Parts of Asia May Be Too Hot for People by 2100

Parts of Asia May Be Too Hot for People by 2100”

A new study suggests wide swaths of northern India, southern Pakistan and parts of Bangladesh may become so hot and humid by the end of the century it will be deadly just being outdoors. At a wet-bulb temperature of 35 degrees Celsius (95 degrees Fahrenheit), the human body can not cool itself enough to survive more than a few hours. The study shows that by century's end, absent serious reductions in global emissions, the most extreme, once-in-25-years heat waves would increase from wet-bulb temperatures of about 31 C to 34.2 C. The summer of 2015 also produced one of the deadliest heat waves in history in South Asia, killing an estimated 3,500 people in Pakistan and India.

But, explain the researchers from the Massachusetts Institute of Technology (MIT) and the Loyola Marymount University in Los Angeles, we hadn't done earlier forecast of "wet heat" suffocating and its effects on the ability of the human body to adapt to it. But, temperatures will still go over 31°C, according to the study.

It indicates the capacity of evaporation of the sweat, the mechanism allowing the human body to maintain a normal temperature.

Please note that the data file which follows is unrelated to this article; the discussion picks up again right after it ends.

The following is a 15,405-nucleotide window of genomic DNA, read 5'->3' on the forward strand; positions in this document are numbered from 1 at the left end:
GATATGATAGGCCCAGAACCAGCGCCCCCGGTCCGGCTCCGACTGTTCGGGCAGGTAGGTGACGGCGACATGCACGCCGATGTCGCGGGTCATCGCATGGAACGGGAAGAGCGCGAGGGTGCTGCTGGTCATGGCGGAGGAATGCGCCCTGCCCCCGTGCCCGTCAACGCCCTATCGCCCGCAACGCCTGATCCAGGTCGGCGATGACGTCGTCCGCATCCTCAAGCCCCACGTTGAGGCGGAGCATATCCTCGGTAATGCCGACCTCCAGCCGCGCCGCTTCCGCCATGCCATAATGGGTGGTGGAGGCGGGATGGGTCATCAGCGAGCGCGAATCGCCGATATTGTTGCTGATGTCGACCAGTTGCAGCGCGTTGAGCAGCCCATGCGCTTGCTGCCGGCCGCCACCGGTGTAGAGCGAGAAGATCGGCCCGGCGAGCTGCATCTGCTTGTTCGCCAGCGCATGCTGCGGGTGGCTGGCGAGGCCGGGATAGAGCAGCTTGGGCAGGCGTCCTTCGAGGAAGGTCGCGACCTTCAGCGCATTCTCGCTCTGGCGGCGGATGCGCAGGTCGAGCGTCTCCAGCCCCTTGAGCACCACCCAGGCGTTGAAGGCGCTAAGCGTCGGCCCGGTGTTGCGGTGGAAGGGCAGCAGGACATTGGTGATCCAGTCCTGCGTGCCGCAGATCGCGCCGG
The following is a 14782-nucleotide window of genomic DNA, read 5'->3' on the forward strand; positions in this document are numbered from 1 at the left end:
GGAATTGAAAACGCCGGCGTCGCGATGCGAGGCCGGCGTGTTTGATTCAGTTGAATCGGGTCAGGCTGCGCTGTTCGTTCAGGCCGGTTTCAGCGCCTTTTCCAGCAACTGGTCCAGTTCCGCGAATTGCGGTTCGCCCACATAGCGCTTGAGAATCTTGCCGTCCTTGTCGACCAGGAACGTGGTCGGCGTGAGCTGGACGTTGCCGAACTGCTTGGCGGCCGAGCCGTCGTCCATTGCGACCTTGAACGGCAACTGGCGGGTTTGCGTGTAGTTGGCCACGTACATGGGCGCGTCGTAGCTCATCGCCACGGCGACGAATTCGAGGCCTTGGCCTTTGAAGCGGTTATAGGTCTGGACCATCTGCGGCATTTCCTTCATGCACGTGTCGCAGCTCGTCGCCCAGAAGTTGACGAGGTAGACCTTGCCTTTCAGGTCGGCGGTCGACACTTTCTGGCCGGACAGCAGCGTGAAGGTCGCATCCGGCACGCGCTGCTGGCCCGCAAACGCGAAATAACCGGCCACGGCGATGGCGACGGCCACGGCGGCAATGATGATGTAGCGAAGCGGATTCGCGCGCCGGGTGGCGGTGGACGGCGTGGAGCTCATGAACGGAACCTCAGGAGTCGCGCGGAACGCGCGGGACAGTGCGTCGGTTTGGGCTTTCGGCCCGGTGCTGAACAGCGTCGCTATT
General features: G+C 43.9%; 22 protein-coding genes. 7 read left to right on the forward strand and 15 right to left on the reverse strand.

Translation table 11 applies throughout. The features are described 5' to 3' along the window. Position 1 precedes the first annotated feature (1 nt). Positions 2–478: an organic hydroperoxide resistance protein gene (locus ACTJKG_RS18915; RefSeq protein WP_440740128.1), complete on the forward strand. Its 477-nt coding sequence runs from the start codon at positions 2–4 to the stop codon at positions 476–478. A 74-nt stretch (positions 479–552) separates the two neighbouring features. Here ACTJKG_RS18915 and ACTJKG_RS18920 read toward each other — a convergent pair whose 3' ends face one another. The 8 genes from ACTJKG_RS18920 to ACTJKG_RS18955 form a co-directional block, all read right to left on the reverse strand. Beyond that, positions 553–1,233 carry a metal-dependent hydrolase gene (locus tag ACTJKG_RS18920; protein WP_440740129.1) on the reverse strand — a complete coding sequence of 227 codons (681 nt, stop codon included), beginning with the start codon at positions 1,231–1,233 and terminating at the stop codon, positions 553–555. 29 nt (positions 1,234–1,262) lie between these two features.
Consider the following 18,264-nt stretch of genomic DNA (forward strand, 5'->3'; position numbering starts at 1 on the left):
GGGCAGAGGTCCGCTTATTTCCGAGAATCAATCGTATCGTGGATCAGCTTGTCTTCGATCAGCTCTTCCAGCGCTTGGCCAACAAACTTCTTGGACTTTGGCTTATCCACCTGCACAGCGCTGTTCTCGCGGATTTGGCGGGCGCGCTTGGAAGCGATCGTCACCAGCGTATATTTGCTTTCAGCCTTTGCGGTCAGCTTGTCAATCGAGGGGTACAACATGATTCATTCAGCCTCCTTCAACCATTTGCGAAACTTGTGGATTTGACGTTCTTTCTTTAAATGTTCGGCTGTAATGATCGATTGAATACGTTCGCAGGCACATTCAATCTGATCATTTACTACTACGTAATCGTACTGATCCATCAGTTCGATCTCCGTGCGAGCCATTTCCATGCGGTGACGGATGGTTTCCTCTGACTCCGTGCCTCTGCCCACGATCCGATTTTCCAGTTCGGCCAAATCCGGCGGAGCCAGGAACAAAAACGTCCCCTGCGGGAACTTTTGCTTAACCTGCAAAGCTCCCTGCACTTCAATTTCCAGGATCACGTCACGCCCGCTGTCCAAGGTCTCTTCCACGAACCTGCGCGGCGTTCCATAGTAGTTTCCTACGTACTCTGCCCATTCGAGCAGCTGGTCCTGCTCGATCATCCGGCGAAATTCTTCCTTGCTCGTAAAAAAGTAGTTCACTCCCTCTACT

The survivability threshold is considered to be 35 degrees Celsius, or 95 degrees Fahrenheit.

About 30 percent of the population in the region would be exposed to these harmful temperatures, up from zero percent at present, said the report.

In some places, this heat may exceed 35 degrees.

Climate change could make much of South Asia - home to a fifth of the world's population - too hot for human survival by the end of this century, scientists warned on Wednesday.

The regions most adversely affected would be likely in the north of India, Bangladesh and the south of Pakistan where they live in a total of 1.5 billion people. These are also among the poorest regions in South Asia.

"These conditions make these populations very vulnerable to these climate changes if no action is taken to minimize the warming", says Elfatih Eltahir, professor of environmental engineering at MIT, one of the main authors of the study. But in 2015, the limit was nearly reached in the Persian Gulf region, during a year when heat killed an estimated 3,500 people in Pakistan and India.

The densely populated farming regions of South Asia could fare the worst, because workers are exposed to heat with little opportunity for escape into air-conditioned environments. "With mitigation, we hope we will be able to avoid these severe projections".

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